Another point is that in any high current circuit, the power wasted in the circuit as heat can be very high. It's current squared times resistance. With batteries that have a high internal resistance, that power heats the battery and is also power that's wasted. With a high current delivery capability, these would have very low internal resistance and under heavy loads, the batteries would run cooler and would be able to deliver more power to the actual load instead of throwing it away as heat.

    This really is an accomplishment and a valuable one.

    Just to illustrate battery self heating - if you ever get stranded in extreme cold because your battery doesn't have the power available to turn the engine over, just turn on the headlights for a while. It's a medium load but will heat the battery from the inside due to internal resistance and make the battery better able to start the car. This really works.
  • by Snowblindeye ( 1085701 ) on Wednesday March 11, 2009 @08:33PM (#27160119)

    what the heck is the point of a battery can run 20 vacuum cleaners, for only 10 seconds?

    But it also means that you can *charge* it in 10 seconds. How nice it that. One problem for plug-in electric cars is that they take long to charge. If charging it doesn't take longer than filling up a tank of gas, that would be a step forward.

  • Re:25,000 Watts (Score:3, Informative)

    by puetzk ( 98046 ) on Wednesday March 11, 2009 @08:46PM (#27160267) Homepage

    No, watts are correct. The thing that's special about this battery isn't the capacity, it's the rapid charge/discharge.

  • Re:charging (Score:3, Informative)

    by Jimmy_B ( 129296 ) <slashdot@jimran[ ] ['dom' in gap]> on Wednesday March 11, 2009 @08:55PM (#27160355) Homepage
    From the BBC article [] on the same topic:

    A prototype battery made using the new technique could be charged in less than 20 seconds - in comparison to six minutes with an untreated sample of the material.

    So it sounds like fast charging has been developed, and it's just a matter of taking orders and tooling the factories at this point.

  • by atomicthumbs ( 824207 ) <atomicthumbs @ g m> on Wednesday March 11, 2009 @08:56PM (#27160371) Homepage
    Critical hit! It's super effective! END USER fainted!
  • Re:charging (Score:2, Informative)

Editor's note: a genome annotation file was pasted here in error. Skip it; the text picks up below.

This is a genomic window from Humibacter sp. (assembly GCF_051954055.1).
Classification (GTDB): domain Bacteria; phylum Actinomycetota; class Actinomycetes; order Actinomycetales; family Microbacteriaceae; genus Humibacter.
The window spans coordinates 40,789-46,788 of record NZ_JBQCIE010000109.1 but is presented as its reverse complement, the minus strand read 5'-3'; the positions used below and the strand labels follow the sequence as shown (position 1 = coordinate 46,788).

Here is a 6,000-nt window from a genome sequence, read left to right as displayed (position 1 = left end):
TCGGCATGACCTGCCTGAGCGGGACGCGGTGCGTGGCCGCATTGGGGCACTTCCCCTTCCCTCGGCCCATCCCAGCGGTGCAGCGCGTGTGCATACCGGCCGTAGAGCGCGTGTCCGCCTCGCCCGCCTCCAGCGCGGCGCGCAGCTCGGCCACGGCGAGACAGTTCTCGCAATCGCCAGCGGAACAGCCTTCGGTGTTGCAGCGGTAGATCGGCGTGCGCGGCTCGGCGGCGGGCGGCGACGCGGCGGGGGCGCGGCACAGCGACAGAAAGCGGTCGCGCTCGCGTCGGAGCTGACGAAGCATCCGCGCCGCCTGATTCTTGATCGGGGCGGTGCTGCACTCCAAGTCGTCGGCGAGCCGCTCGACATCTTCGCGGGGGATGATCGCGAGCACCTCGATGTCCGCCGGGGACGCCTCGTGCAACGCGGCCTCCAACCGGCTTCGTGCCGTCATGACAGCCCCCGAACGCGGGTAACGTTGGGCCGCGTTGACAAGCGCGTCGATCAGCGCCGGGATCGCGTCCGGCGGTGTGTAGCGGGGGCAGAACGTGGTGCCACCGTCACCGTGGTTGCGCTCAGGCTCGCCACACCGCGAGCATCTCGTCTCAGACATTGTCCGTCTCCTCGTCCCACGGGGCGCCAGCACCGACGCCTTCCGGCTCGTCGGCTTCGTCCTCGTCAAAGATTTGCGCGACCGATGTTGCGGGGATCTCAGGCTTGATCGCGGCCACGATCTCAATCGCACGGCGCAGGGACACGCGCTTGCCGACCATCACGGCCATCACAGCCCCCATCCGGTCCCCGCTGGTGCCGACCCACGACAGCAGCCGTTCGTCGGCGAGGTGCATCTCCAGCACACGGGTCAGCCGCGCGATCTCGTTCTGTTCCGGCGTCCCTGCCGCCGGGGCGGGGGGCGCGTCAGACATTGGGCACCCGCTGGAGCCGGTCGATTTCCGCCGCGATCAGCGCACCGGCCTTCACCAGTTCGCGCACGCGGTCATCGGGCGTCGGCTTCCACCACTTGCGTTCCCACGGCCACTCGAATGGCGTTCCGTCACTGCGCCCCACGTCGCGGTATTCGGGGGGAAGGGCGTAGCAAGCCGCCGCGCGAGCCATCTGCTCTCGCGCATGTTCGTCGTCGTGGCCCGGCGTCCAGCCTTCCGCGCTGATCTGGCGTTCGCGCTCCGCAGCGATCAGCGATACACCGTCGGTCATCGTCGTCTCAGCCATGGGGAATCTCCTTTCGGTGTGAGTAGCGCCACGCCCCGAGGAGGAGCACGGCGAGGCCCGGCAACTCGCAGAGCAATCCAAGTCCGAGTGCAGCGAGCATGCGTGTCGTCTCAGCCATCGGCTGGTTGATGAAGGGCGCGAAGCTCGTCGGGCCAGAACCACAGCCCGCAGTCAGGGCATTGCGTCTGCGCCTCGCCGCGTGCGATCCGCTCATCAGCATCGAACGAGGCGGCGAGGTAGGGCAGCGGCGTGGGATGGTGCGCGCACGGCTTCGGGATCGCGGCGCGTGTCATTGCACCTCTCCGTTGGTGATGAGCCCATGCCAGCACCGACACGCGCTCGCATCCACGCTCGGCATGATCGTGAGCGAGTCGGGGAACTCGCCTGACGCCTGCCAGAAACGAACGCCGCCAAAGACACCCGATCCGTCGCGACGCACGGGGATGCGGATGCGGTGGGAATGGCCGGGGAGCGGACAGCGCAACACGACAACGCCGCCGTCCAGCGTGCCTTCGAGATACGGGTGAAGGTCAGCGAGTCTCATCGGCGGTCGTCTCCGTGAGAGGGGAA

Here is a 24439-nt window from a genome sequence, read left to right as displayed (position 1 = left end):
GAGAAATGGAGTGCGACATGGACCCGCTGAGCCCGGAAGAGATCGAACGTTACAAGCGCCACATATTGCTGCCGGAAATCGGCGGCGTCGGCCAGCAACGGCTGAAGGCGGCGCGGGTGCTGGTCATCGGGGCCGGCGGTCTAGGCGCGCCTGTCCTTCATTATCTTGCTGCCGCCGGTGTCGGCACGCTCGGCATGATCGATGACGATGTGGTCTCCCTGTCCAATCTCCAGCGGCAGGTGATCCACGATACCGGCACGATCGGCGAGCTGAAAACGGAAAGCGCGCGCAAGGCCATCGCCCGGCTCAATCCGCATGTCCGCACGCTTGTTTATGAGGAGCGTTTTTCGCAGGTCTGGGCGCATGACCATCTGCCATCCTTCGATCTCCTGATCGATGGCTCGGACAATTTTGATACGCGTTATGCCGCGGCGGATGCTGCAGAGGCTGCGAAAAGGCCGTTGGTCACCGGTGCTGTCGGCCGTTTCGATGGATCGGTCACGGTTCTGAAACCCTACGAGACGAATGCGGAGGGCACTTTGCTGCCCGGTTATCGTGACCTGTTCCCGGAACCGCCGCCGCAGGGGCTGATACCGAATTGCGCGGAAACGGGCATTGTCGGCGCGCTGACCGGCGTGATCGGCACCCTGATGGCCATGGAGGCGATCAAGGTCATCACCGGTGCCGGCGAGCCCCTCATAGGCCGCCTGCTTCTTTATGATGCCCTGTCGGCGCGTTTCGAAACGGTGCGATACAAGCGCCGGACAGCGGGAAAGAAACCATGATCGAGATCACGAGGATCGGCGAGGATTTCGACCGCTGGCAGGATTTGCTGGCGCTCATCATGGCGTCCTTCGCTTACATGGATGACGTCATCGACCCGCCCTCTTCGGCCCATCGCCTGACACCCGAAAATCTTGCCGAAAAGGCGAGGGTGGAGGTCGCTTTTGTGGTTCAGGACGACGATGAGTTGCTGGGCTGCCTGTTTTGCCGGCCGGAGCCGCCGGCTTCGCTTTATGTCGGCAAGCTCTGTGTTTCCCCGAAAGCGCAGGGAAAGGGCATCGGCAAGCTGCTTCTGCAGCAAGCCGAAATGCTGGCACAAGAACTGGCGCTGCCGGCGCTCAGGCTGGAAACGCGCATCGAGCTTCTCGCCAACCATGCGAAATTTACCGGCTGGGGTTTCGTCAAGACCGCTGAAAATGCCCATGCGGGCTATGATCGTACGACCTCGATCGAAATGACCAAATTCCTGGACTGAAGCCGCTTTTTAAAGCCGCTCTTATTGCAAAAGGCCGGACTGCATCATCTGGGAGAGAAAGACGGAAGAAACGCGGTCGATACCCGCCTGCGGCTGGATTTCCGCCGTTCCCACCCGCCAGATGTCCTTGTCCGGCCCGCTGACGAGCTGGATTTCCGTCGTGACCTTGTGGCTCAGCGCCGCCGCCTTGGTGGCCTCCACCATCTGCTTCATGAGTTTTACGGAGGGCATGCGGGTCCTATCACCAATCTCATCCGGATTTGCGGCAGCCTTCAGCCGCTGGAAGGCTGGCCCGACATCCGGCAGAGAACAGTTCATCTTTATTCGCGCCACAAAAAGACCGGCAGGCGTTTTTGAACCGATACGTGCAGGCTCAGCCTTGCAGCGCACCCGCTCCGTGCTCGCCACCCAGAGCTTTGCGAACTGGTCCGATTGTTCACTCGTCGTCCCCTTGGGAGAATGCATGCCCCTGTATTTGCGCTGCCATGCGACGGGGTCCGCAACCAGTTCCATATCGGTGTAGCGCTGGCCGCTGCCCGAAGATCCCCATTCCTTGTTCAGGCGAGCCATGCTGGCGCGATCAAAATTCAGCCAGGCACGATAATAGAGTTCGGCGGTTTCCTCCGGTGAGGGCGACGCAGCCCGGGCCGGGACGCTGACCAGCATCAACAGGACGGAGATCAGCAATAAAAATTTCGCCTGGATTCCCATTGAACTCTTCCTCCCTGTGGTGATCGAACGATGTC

by flibbajobber ( 949499 ) on Wednesday March 11, 2009 @09:49PM (#27160909)
    It's only like capacitors in that the discharge is fast. This is still a chemical cell, unlike capacitors which store energy in electric fields. Chemical batteries still have faaaar higher energy density (Wh per kg) than capacitors.
  • by flibbajobber ( 949499 ) on Wednesday March 11, 2009 @09:54PM (#27160963)
    Chemical batteries still have much higher energy density (Wh per kg) than capacitors - about ten times higher. That's not to say that supercaps combined with traditional batteries wouldn't solve such problems - they probably could in cases where you have a low average discharge, but high burst discharge. These new cells would be capable of sustaining high average discharge.
  • by Firehed ( 942385 ) on Wednesday March 11, 2009 @10:39PM (#27161317) Homepage

    I see the electrical equivalent of load balancing coming into play to address that issue. Just because a battery is physically capable of accepting a full charge in a few seconds doesn't mean that it must.

    I'm sure that's also awful for battery life - a lot of NiMH batteries at least (I can't speak for other types as I have no idea) can accept fast and slow charges, but the 15-minute rapid chargers take a lot of lifetime off the battery as compared to a four-hour trickle charge.

  • by qkslvr846 ( 925002 ) on Wednesday March 11, 2009 @10:52PM (#27161417)
    "Ultimately, the energy capacity of lithium iron phosphate is lower than that of other lithium-ion battery materials, making Ceder's advance of limited value, says Jeff Dahn, a professor of physics at Dalhousie University, in Halifax, Nova Scotia. This battery is good for acceleration, but not as much for long range."

    Emphasis mine. As has been pointed out above, the practical use for rapid-discharge is in conjunction with other types of high-density storage. I envision it as analogous to the RAM and HDD paradigm.
  • by TClevenger ( 252206 ) on Wednesday March 11, 2009 @11:45PM (#27161897)
    That's for the included on-board charger, which is limited by the 110 volt, 15 amp circuit it would plug into. The "high power" 220 volt charger sitting in the garage can charge the same battery in as little as 3 hours.
  • by Muad'Dave ( 255648 ) on Thursday March 12, 2009 @10:12AM (#27166293) Homepage
    I've never heard of a 10A circuit or receptacle. Many outlets in the US are supplied via a 20A branch circuit using #12 copper, but are wired with 15A receptacles. This is legal according to the NEC code. The remainder are supplied via a 15A branch circuit using #14 copper. The 15A receptacles have the typical 'I I' look to them. 20A receptacles look more like 'I- I' where the neutral blade has a Tee shape. A 20A plug has the neutral lead rotated 90 degrees, so it'll fit in a 20A receptacle but not a 15A one. Similarly, a 15A plug will mate with a 20A receptacle. This chart [] shows various NEMA plug and receptacle configurations.